Total’s profit slips as oil prices tumble
- Business & Finance
French oil major Total recorded a 35 per cent decrease in its first quarter profit as oil prices tumbled during the period. Total expects lower output levels for the year and has further lowered its capex guidance.
Total on Tuesday posted an adjusted net income of $1.78 billion, a 35 per cent decrease versus an income of $2.76 billion in the same period of 2019 due to t the sharp decline in oil and gas prices.
The company’s hydrocarbon production of 3,086 kboe/d in 1Q20, an increase of 5 per cent compared to 1Q 2019.
The increase was driven by ramp-ups on projects like the Culzean in the UK North Sea, Johan Sverdrup in Norway, Egina in Nigeria, and Yamal in Russia.
Output cuts ahead
Total Chairman and CEO, Patrick Pouyanné, said: “In an environment where prices fell by more than 30 per cent on average during the first quarter, the Group’s cash flow decreased by 31 per cent year-on-year to $4.5 billion, and adjusted net income was down 35 per cent this quarter to $1.8 billion”.
He added: “The group now anticipates 2020 production between 2.95 and 3 Mboe/d, a reduction of at least 5 per cent from 2020 forecasts, reflecting the voluntary curtailment measures in Canada, the exceptional quotas announced by OPEC+, lower local demand for gas and the situation in Libya”.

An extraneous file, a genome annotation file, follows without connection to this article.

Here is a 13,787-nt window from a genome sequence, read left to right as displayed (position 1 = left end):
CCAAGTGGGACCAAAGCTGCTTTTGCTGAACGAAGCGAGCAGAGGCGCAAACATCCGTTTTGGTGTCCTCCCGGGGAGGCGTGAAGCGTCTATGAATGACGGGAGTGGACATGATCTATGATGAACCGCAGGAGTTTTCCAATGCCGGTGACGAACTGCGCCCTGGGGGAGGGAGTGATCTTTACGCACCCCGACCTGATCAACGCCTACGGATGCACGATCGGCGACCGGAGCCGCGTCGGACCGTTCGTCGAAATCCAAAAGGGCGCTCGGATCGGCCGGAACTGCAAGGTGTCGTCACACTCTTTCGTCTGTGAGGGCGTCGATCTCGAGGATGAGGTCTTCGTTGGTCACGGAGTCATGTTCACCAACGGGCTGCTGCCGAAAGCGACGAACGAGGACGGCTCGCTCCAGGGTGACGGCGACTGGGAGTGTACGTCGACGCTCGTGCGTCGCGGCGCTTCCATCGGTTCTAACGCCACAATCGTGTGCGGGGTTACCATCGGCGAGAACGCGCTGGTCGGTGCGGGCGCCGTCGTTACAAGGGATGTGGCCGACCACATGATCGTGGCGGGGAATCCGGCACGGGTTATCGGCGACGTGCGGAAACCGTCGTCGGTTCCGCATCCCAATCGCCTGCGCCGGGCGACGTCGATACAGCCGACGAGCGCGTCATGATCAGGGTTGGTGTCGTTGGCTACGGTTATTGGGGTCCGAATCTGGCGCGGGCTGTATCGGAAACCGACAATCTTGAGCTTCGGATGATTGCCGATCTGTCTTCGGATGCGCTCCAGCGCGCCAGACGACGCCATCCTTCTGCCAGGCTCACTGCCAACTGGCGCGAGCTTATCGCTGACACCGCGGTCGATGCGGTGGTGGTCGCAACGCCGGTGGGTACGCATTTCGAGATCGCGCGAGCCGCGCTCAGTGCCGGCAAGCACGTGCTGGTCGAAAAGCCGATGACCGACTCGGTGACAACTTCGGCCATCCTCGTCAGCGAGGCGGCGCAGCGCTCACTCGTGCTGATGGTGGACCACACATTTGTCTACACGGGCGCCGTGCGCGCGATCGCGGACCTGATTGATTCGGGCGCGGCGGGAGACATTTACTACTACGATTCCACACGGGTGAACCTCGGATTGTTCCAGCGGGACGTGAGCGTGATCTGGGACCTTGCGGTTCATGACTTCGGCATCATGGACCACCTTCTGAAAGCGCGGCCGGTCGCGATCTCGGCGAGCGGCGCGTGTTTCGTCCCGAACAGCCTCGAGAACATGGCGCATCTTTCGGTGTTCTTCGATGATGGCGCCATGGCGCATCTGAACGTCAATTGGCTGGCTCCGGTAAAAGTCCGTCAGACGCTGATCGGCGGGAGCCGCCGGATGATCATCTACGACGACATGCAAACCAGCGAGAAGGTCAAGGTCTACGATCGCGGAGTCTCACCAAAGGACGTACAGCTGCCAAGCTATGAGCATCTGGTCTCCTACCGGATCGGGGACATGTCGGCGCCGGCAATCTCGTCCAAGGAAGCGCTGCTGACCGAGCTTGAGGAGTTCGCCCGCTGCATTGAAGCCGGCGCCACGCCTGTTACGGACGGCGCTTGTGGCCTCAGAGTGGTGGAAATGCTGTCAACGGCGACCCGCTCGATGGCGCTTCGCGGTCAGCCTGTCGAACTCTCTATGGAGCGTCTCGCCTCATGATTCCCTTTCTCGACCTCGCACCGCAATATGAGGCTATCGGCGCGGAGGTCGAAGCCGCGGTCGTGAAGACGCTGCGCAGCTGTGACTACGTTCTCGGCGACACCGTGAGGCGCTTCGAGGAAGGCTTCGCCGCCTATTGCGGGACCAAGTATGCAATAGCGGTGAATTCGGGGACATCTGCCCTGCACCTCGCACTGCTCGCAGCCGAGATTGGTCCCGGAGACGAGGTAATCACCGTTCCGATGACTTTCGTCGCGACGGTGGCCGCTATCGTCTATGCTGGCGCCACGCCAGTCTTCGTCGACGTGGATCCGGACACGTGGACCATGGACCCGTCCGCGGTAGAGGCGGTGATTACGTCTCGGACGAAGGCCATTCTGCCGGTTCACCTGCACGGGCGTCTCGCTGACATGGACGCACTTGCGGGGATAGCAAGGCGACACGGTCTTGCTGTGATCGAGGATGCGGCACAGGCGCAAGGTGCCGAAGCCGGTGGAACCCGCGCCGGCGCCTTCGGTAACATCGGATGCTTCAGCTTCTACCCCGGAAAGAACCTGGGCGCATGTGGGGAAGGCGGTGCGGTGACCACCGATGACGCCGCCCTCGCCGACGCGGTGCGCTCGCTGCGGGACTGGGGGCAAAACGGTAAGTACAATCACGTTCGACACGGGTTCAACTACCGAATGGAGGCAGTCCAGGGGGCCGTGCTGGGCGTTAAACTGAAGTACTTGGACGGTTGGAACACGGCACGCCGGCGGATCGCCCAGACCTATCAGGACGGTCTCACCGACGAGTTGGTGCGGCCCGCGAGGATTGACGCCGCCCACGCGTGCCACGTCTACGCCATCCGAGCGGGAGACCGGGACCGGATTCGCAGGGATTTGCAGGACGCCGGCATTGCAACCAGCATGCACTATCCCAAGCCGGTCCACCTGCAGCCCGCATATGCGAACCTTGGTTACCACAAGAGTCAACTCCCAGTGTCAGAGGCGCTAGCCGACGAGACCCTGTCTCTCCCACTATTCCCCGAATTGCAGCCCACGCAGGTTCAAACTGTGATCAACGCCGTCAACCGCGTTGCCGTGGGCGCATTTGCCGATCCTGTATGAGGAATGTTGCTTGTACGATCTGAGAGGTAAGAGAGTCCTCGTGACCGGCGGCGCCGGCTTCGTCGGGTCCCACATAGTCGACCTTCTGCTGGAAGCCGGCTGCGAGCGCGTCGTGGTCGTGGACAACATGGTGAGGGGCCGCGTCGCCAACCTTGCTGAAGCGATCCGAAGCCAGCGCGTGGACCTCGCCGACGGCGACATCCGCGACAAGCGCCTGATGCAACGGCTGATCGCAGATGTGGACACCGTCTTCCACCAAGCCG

Net investments further reduced to less than $14 billion for the year, a decrease of nearly 25 per cent compared to the $18 billion announced in February 2020.
Operating cost reduction increased to more than $1 billion, plus savings of more than $1 billion on energy costs.
The company’s board proposed the first 2020 interim dividend at 0.66 €/share, stable compared to the 2019 first interim dividend.
The board also decided to propose at the annual shareholders’ meeting to put in place the option to receive the final 2019 dividend in shares, given that the group bought back $0.55 billion of shares at the beginning of the year when prices were around $60/b.
New target for carbon neutrality
Pouyanné also said: “While responsibly taking on the short-term challenges, the group continues to implement its medium and long-term strategy.
“From this perspective, the announcement of a new climate ambition for the Group that aims at carbon neutrality by 2050 in Europe and in the world in step with society, is in line with Total’s reinforced strategy to become a broad-energy company”.
Management pay cuts
Taking into account the difficult environment facing the group and the savings that all Total’s teams have to make, Chairman and CEO Patrick Pouyanné proposed to reduce his fixed salary by 25 per cent for the remainder of 2020, including the month of May.
Considering the anticipated evolution of the economic criteria for the variable portion, Patrick Pouyanné’s total remuneration will decrease by more than 30 per cent in 2020 compared to 2019.
The members of the board also decided to give up 25 per cent of their attendance fees starting from the Annual Shareholders’ Meeting.
The members of the executive committee wished to join in these measures by reducing their fixed salaries by 10 per cent for the remainder of the 2020 year.